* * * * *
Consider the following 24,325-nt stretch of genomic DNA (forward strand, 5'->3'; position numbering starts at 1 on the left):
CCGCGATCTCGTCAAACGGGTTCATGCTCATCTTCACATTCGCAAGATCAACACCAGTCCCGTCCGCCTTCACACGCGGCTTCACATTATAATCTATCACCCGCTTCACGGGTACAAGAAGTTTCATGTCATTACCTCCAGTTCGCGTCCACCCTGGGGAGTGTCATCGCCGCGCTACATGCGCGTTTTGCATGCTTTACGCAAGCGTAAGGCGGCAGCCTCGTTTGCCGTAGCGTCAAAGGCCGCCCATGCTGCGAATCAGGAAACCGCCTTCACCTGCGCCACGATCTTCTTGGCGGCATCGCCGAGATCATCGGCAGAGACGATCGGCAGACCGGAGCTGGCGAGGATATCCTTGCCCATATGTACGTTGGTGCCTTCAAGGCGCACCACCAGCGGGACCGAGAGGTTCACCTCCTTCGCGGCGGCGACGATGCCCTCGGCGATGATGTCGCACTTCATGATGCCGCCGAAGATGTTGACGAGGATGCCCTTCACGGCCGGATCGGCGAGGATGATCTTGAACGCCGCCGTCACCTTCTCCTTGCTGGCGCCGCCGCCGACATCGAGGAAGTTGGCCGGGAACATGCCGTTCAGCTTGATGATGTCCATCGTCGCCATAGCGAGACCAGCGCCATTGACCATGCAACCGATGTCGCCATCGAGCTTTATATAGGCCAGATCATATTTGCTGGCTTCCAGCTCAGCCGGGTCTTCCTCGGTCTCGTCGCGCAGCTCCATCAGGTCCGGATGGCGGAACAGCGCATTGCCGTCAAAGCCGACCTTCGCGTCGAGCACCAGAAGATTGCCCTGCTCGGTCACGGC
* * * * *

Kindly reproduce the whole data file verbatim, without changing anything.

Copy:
Consider the following 24,325-nt stretch of genomic DNA (forward strand, 5'->3'; position numbering starts at 1 on the left):
CCGCGATCTCGTCAAACGGGTTCATGCTCATCTTCACATTCGCAAGATCAACACCAGTCCCGTCCGCCTTCACACGCGGCTTCACATTATAATCTATCACCCGCTTCACGGGTACAAGAAGTTTCATGTCATTACCTCCAGTTCGCGTCCACCCTGGGGAGTGTCATCGCCGCGCTACATGCGCGTTTTGCATGCTTTACGCAAGCGTAAGGCGGCAGCCTCGTTTGCCGTAGCGTCAAAGGCCGCCCATGCTGCGAATCAGGAAACCGCCTTCACCTGCGCCACGATCTTCTTGGCGGCATCGCCGAGATCATCGGCAGAGACGATCGGCAGACCGGAGCTGGCGAGGATATCCTTGCCCATATGTACGTTGGTGCCTTCAAGGCGCACCACCAGCGGGACCGAGAGGTTCACCTCCTTCGCGGCGGCGACGATGCCCTCGGCGATGATGTCGCACTTCATGATGCCGCCGAAGATGTTGACGAGGATGCCCTTCACGGCCGGATCGGCGAGGATGATCTTGAACGCCGCCGTCACCTTCTCCTTGCTGGCGCCGCCGCCGACATCGAGGAAGTTGGCCGGGAACATGCCGTTCAGCTTGATGATGTCCATCGTCGCCATAGCGAGACCAGCGCCATTGACCATGCAACCGATGTCGCCATCGAGCTTTATATAGGCCAGATCATATTTGCTGGCTTCCAGCTCAGCCGGGTCTTCCTCGGTCTCGTCGCGCAGCTCCATCAGGTCCGGATGGCGGAACAGCGCATTGCCGTCAAAGCCGACCTTCGCGTCGAGCACCAGAAGATTGCCCTGCTCGGTCACGGC